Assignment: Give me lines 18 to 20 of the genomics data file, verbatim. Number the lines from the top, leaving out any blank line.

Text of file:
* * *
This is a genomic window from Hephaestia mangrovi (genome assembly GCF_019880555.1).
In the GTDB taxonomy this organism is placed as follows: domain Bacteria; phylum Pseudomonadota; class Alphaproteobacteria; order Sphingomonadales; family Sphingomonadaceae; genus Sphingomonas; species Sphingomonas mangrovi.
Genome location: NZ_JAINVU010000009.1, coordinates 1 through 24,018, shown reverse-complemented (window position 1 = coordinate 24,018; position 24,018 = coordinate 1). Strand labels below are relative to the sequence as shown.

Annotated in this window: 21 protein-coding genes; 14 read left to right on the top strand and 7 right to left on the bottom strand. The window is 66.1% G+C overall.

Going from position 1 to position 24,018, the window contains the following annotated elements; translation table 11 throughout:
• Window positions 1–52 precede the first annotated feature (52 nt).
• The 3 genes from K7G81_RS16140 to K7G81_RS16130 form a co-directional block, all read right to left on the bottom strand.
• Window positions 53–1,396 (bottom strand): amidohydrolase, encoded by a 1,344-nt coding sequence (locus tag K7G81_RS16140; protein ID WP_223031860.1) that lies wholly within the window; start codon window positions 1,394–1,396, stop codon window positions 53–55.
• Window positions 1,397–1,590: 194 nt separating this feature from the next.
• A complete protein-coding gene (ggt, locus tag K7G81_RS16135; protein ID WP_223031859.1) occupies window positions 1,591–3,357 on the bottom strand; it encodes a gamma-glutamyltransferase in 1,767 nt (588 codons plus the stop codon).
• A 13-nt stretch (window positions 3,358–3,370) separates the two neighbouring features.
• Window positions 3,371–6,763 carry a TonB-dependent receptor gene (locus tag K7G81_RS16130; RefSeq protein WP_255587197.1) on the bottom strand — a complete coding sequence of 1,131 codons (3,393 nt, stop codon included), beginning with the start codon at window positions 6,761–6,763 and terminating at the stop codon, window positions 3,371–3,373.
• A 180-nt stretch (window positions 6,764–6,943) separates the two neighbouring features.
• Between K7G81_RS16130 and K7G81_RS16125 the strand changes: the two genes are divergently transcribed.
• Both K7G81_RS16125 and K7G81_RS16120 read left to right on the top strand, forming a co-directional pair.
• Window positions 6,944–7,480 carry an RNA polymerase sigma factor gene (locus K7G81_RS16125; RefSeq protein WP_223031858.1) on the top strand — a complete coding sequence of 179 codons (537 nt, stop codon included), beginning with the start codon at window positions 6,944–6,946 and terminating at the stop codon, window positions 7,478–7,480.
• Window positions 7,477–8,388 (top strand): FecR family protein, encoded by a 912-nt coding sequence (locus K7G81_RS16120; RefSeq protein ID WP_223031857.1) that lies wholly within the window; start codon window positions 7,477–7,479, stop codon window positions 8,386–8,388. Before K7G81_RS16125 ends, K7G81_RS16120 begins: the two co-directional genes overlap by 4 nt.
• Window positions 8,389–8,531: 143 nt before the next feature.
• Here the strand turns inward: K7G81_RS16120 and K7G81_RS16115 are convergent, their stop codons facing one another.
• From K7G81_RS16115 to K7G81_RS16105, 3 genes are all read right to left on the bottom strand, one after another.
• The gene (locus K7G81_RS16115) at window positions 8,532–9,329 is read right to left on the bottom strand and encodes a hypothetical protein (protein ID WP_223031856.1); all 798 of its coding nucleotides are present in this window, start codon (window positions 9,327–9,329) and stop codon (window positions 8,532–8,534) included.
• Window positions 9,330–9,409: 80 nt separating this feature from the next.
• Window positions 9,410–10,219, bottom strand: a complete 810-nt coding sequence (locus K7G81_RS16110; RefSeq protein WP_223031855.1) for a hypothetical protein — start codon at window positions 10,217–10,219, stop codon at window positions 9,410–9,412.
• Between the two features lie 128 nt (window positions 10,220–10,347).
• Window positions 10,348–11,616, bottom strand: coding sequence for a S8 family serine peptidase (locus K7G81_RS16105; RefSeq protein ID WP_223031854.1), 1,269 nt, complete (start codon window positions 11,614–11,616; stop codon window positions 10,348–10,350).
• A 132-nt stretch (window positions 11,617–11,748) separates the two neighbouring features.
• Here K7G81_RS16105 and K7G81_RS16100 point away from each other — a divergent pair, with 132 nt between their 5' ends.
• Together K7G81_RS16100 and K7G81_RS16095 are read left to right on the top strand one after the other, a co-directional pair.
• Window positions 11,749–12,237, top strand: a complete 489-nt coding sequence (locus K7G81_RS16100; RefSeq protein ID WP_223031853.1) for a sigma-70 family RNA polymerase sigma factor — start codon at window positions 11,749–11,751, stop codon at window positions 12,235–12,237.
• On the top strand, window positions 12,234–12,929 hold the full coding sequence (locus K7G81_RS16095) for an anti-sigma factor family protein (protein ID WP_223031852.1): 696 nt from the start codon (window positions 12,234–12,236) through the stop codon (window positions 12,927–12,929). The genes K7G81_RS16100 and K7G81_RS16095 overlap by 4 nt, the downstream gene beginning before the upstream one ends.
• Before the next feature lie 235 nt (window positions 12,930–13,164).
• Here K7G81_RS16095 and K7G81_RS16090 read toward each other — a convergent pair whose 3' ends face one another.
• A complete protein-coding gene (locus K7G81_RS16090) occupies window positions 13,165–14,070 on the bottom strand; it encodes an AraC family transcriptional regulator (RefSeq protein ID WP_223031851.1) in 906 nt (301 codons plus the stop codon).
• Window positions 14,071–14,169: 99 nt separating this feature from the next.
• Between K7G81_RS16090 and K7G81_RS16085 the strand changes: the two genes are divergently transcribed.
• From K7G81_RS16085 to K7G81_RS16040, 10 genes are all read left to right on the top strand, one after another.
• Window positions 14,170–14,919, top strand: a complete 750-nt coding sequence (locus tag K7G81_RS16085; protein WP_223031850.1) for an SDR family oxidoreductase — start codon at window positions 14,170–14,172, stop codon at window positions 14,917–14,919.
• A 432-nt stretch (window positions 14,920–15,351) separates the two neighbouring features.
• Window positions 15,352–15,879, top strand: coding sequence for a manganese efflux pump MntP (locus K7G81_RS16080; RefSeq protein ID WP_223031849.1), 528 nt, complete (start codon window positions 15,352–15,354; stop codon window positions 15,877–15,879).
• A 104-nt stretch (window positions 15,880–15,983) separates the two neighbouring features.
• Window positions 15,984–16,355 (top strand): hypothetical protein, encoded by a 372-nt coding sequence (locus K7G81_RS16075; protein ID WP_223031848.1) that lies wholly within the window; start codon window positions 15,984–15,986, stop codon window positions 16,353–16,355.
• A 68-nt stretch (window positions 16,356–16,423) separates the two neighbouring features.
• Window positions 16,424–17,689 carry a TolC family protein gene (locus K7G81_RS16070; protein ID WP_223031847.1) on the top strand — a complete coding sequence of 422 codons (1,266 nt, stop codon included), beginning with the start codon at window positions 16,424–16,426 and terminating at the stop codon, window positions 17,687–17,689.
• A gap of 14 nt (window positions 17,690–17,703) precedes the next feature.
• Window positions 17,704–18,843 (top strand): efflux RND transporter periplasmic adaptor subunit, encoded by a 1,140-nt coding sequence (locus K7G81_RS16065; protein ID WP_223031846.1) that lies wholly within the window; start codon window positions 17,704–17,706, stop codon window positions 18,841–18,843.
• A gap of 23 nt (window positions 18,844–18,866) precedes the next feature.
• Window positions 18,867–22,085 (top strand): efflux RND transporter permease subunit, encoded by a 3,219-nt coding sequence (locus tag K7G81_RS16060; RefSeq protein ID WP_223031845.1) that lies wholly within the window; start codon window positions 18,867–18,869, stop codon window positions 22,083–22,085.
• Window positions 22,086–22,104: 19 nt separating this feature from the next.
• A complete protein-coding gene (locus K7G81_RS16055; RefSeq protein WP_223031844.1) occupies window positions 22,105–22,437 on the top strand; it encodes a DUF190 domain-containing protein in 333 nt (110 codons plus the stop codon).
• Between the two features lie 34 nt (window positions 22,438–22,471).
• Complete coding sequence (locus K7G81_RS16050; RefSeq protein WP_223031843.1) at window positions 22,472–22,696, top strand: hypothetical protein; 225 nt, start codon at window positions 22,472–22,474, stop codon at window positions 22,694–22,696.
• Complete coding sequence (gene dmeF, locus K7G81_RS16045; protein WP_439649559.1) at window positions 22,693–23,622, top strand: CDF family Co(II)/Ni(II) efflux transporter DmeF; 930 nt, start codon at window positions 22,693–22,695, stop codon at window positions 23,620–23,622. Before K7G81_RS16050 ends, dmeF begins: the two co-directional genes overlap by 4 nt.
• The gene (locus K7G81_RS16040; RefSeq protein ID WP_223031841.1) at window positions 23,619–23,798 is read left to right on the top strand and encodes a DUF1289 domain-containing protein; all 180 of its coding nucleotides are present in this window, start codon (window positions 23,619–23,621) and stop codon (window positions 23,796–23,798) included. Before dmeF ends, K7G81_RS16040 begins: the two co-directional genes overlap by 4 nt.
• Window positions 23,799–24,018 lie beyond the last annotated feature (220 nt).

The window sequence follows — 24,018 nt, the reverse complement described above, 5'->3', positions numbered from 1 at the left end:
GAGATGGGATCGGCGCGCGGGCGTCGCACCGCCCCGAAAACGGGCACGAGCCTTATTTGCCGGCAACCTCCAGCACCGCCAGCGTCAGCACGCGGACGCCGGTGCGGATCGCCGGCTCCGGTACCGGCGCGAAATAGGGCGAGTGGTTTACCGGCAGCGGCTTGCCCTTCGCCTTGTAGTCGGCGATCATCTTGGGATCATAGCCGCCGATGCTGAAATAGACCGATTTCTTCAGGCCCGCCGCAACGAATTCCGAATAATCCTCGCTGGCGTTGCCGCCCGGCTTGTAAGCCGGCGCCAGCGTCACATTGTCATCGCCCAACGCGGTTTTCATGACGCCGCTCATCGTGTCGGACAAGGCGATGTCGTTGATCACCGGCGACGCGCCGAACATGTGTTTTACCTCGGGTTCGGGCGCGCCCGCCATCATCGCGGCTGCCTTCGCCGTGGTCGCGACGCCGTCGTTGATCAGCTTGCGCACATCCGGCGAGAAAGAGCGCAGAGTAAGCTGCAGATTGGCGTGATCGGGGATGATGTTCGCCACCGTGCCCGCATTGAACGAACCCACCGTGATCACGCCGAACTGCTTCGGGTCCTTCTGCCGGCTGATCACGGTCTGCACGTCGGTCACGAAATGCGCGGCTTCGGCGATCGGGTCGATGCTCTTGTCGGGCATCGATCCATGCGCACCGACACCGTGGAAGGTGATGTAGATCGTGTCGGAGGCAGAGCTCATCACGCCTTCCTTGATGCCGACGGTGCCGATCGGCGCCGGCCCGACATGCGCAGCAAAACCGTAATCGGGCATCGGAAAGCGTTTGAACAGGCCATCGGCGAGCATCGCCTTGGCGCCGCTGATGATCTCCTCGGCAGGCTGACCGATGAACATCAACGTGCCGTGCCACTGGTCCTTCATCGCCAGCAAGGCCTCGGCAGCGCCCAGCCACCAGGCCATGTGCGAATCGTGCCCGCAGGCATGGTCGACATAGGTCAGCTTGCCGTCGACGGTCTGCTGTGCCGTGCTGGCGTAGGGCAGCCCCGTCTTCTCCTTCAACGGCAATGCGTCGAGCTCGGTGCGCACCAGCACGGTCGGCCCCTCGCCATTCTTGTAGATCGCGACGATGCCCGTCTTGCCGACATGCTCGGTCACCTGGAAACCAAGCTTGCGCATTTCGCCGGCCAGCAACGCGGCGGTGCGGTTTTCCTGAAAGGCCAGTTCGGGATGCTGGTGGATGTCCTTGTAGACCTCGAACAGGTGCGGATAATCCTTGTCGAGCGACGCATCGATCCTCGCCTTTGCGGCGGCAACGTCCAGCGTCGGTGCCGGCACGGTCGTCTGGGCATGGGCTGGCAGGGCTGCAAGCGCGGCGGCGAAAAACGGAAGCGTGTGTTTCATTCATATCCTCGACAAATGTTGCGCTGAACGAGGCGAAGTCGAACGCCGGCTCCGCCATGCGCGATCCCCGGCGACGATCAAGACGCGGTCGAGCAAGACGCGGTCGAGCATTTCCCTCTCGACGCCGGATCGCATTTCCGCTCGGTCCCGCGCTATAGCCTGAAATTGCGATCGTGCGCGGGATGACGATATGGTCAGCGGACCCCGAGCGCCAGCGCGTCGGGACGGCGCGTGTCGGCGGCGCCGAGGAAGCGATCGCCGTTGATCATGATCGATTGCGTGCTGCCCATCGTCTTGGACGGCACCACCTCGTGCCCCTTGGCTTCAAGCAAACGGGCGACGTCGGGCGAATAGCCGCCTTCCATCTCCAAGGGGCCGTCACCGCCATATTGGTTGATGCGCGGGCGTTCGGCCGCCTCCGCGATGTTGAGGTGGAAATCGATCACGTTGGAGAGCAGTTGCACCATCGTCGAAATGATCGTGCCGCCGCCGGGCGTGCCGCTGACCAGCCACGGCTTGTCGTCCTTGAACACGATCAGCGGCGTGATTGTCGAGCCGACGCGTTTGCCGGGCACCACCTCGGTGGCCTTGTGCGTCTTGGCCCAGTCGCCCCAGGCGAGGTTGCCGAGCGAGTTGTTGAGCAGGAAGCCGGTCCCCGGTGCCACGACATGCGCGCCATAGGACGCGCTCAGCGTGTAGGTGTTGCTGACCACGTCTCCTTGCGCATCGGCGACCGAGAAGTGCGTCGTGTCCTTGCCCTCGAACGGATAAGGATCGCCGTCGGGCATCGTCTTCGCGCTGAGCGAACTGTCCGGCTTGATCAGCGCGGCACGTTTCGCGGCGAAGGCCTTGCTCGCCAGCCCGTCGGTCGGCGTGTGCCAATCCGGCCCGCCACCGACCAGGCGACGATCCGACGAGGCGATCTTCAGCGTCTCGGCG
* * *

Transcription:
• Window positions 8,389–8,531: 143 nt before the next feature.
• Here the strand turns inward: K7G81_RS16120 and K7G81_RS16115 are convergent, their stop codons facing one another.
• From K7G81_RS16115 to K7G81_RS16105, 3 genes are all read right to left on the bottom strand, one after another.